“Discernment, Community and the Spirit”
One of the key questions that the task of hermeneutics ought to bring up is a very pragmatic one:
“Under the guidance of the Spirit, how does the Body of Christ engage with the written Word of God?”
Our Confession of Faith notes that the corporeal process involves not merely the presentation of biblical truth, but also the work of the Holy Spirit and the work of discernment by a gathered community.
Drawing on both the model presented at this conference as well as extensive historical and confessional theology, Doug Heidebrecht took those gathered at Equip 2019’s Friday morning session on a journey through three movements:
History: Communal Discernment in MB Confessions and Conference Resolutions
Part of the DNA that we have received from our early Anabaptist forbearers involves a process of not merely hearing the Word but responding to it and to one other.
Early leaders encouraged dialogue and interaction by calling people to search the Scriptures for themselves to see if what was being taught was correct. Doug noted, for example, that Menno Simons was emphatic that “the believing fellowship must serve as a check against personal interpretation.”
Walking us through various historic confessions and resolutions of the MB church, Doug demonstrated that there has been a long-shared understanding that it is the Spirit who guides the gathered community to discern what the Bible is saying to us about how to live and respond as disciples in the era in which we live.
The image used was the Spirit of God being the light on the pathway that is the written Word of God, the Bible, so that were know where and how to walk.
Case Studies with Jesus and Paul
But this still doesn’t necessary answer the question of HOW this process functions. Doug could have resorted to a list or bullet points, but instead, he drew us into the text of the Bible for several case studies with a specific focus on the rule of Christ and the Rule of Paul.
In a discussion on binding and loosing, Doug reminded us that “we sometimes fear that talking about the Spirit will take us in directions that are different. This is not the promise of Christ in John 16. What the Spirit shows us is always congruent with what the Bible teaches us.”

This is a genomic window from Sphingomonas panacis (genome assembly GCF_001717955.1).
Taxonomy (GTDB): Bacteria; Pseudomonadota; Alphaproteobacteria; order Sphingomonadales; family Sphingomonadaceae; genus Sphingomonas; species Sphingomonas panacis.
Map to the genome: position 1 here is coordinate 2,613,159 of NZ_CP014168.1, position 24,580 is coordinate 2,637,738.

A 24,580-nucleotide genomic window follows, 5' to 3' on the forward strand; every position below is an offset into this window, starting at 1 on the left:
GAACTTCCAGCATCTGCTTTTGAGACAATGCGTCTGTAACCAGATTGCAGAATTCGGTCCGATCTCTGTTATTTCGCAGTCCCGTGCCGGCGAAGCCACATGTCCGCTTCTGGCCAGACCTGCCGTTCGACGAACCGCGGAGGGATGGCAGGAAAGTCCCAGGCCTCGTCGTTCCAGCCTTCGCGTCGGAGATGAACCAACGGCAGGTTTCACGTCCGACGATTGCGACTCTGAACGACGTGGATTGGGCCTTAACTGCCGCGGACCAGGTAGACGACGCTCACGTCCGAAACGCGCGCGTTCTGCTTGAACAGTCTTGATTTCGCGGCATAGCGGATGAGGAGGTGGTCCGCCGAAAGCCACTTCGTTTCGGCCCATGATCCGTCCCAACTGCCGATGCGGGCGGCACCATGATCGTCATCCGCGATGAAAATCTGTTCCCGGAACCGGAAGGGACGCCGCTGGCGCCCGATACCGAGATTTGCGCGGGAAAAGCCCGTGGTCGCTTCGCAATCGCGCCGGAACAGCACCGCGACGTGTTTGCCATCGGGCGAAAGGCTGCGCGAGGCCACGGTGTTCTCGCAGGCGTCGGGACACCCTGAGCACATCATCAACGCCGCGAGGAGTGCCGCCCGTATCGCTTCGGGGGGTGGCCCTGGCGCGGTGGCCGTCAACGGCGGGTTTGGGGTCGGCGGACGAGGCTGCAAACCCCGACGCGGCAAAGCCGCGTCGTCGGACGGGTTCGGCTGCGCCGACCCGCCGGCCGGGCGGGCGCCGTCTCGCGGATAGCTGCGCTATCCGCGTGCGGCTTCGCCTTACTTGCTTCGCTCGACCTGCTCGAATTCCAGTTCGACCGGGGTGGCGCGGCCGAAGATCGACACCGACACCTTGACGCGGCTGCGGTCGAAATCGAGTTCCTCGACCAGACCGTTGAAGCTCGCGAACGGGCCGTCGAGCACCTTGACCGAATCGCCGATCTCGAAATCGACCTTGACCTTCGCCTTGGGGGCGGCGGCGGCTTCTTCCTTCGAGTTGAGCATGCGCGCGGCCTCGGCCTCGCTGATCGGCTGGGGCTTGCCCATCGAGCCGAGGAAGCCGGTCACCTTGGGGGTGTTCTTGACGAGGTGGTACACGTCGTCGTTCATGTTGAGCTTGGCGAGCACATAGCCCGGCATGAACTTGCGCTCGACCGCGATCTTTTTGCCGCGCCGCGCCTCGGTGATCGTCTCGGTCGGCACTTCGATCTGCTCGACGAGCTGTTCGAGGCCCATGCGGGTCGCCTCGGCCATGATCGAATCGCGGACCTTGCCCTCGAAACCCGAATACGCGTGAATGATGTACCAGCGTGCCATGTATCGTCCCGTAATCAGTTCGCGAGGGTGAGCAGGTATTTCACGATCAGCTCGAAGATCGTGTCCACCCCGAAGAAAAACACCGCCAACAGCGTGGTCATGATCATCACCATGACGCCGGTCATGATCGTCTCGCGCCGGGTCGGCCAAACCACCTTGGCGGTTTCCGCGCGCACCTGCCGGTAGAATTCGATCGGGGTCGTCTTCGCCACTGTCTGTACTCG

This helps us not give in to fear or high control because we trust that the Spirit is speaking to each and every believer, all the while allowing for these impressions and interpretations to be weighed by those with gifts of discernment, teaching, and maturity.
A biblical vision for discerning together
Intriguingly, Doug was the only presenter over the course of the study conference to take us more deeply into one of the early church’s moments of interpretative conflicts.
He explored Acts 15 and reminded us that what we agree and disagree on “is a messy kind of conversation,” but one very much worth having as a family. It will involve not only speaking lucidly about theology but also listening clearly to the Spirit and to one another.
Doug closed with a timely and helpful reminder that “as we engage with each other, we need a renewed experience of the family of God. We are called together to live a life of love. There has to be a reflection of it in our lives if we are calling others to reconciliation.”
Even, or perhaps especially, when we disagree on what the Spirit is saying to the church, we look to others and say “we need you” you are part of us. And we keep the conversation going.